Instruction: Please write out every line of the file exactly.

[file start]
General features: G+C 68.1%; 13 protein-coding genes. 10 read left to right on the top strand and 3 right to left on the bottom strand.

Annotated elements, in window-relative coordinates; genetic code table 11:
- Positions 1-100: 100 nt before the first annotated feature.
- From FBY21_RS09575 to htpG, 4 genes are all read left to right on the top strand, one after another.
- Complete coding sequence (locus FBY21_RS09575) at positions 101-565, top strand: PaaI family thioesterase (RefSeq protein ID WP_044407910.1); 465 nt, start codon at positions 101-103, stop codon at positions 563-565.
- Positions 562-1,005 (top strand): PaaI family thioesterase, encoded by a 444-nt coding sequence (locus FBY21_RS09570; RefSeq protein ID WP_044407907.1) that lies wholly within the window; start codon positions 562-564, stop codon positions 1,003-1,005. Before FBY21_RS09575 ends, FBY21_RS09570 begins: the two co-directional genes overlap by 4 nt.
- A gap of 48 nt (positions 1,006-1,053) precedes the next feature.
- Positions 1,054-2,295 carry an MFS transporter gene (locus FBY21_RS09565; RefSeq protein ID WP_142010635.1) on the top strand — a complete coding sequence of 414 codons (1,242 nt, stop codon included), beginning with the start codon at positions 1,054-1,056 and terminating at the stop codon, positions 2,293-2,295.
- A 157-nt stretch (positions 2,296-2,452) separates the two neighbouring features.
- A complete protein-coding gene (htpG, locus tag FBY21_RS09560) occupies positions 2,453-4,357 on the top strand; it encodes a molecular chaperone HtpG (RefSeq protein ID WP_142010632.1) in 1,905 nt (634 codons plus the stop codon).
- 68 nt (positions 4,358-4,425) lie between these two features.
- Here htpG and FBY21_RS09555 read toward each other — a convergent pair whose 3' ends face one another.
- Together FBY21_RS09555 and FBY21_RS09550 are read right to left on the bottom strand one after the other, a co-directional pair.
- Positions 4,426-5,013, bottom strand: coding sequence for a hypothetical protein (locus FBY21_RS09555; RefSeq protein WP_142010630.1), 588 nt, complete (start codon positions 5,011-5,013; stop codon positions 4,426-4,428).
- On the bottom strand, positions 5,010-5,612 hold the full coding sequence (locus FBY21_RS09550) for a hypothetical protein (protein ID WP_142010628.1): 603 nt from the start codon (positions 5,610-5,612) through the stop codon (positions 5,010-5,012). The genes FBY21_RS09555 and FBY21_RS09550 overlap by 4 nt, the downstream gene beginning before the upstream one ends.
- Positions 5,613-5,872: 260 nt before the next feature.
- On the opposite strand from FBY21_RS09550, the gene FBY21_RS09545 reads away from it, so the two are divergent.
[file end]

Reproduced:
General features: G+C 68.1%; 13 protein-coding genes. 10 read left to right on the top strand and 3 right to left on the bottom strand.

Annotated elements, in window-relative coordinates; genetic code table 11:
- Positions 1-100: 100 nt before the first annotated feature.
- From FBY21_RS09575 to htpG, 4 genes are all read left to right on the top strand, one after another.
- Complete coding sequence (locus FBY21_RS09575) at positions 101-565, top strand: PaaI family thioesterase (RefSeq protein ID WP_044407910.1); 465 nt, start codon at positions 101-103, stop codon at positions 563-565.
- Positions 562-1,005 (top strand): PaaI family thioesterase, encoded by a 444-nt coding sequence (locus FBY21_RS09570; RefSeq protein ID WP_044407907.1) that lies wholly within the window; start codon positions 562-564, stop codon positions 1,003-1,005. Before FBY21_RS09575 ends, FBY21_RS09570 begins: the two co-directional genes overlap by 4 nt.
- A gap of 48 nt (positions 1,006-1,053) precedes the next feature.
- Positions 1,054-2,295 carry an MFS transporter gene (locus FBY21_RS09565; RefSeq protein ID WP_142010635.1) on the top strand — a complete coding sequence of 414 codons (1,242 nt, stop codon included), beginning with the start codon at positions 1,054-1,056 and terminating at the stop codon, positions 2,293-2,295.
- A 157-nt stretch (positions 2,296-2,452) separates the two neighbouring features.
- A complete protein-coding gene (htpG, locus tag FBY21_RS09560) occupies positions 2,453-4,357 on the top strand; it encodes a molecular chaperone HtpG (RefSeq protein ID WP_142010632.1) in 1,905 nt (634 codons plus the stop codon).
- 68 nt (positions 4,358-4,425) lie between these two features.
- Here htpG and FBY21_RS09555 read toward each other — a convergent pair whose 3' ends face one another.
- Together FBY21_RS09555 and FBY21_RS09550 are read right to left on the bottom strand one after the other, a co-directional pair.
- Positions 4,426-5,013, bottom strand: coding sequence for a hypothetical protein (locus FBY21_RS09555; RefSeq protein WP_142010630.1), 588 nt, complete (start codon positions 5,011-5,013; stop codon positions 4,426-4,428).
- On the bottom strand, positions 5,010-5,612 hold the full coding sequence (locus FBY21_RS09550) for a hypothetical protein (protein ID WP_142010628.1): 603 nt from the start codon (positions 5,610-5,612) through the stop codon (positions 5,010-5,012). The genes FBY21_RS09555 and FBY21_RS09550 overlap by 4 nt, the downstream gene beginning before the upstream one ends.
- Positions 5,613-5,872: 260 nt before the next feature.
- On the opposite strand from FBY21_RS09550, the gene FBY21_RS09545 reads away from it, so the two are divergent.